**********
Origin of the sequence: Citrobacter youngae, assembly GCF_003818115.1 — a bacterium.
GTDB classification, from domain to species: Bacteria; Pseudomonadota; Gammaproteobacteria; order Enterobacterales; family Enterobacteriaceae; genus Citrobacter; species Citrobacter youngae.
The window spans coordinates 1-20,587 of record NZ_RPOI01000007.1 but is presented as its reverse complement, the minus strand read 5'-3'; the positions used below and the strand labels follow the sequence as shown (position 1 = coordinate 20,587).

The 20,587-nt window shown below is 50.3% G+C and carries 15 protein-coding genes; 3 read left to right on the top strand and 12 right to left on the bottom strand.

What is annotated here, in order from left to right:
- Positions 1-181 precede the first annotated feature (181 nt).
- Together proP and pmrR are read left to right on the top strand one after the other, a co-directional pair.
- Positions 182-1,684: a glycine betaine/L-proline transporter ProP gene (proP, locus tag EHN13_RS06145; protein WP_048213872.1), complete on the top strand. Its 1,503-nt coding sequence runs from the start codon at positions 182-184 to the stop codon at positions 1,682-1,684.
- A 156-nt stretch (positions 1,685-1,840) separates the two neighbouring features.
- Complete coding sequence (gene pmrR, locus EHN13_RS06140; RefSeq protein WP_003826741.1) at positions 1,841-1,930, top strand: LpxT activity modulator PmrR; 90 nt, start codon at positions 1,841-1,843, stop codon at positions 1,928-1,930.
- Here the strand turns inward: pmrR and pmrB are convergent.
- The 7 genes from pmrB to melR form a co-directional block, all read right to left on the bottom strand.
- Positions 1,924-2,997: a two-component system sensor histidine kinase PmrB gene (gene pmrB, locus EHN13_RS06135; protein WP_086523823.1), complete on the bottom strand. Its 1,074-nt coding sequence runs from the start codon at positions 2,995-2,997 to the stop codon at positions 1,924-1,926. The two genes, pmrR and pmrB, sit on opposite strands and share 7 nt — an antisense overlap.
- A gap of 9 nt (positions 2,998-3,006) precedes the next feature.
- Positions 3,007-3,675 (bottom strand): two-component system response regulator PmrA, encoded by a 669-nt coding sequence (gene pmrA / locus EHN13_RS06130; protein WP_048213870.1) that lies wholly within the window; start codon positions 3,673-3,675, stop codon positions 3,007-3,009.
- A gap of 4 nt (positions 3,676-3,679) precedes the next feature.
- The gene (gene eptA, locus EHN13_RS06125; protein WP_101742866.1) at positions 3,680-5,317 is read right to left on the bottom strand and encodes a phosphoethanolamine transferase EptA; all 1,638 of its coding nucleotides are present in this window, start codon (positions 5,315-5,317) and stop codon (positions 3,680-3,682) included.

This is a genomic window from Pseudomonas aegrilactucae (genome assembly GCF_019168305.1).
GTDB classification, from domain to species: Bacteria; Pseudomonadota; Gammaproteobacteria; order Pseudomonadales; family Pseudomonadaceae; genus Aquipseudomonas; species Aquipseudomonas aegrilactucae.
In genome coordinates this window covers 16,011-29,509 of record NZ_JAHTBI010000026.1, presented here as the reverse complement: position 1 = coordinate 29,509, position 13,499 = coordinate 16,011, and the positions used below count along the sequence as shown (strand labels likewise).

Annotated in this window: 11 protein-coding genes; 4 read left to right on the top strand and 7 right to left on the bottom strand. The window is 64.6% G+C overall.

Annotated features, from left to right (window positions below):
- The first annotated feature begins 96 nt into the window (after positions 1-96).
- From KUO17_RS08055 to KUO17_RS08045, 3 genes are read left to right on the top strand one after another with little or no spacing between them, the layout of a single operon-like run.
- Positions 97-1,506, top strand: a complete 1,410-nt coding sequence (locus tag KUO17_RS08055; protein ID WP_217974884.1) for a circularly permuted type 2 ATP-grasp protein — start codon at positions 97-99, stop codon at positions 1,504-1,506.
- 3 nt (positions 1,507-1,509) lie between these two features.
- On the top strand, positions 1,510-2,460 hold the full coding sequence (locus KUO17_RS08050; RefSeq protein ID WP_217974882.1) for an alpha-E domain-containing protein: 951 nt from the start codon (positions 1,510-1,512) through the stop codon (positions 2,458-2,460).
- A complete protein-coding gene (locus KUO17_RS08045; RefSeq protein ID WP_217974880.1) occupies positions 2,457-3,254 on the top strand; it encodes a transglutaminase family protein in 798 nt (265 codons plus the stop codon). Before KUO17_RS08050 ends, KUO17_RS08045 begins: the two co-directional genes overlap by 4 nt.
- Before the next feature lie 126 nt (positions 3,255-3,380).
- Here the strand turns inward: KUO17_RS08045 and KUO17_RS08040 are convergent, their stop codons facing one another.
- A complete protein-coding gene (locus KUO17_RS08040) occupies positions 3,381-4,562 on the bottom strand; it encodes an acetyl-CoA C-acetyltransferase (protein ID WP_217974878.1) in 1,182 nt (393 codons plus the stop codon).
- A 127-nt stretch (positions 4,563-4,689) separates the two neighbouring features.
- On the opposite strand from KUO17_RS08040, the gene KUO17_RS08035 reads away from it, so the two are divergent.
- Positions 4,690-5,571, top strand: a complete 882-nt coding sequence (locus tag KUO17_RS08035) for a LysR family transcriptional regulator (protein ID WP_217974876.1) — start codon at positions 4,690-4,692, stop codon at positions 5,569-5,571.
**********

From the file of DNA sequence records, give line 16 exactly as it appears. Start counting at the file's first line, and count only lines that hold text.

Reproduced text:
- A gap of 4 nt (positions 3,676-3,679) precedes the next feature.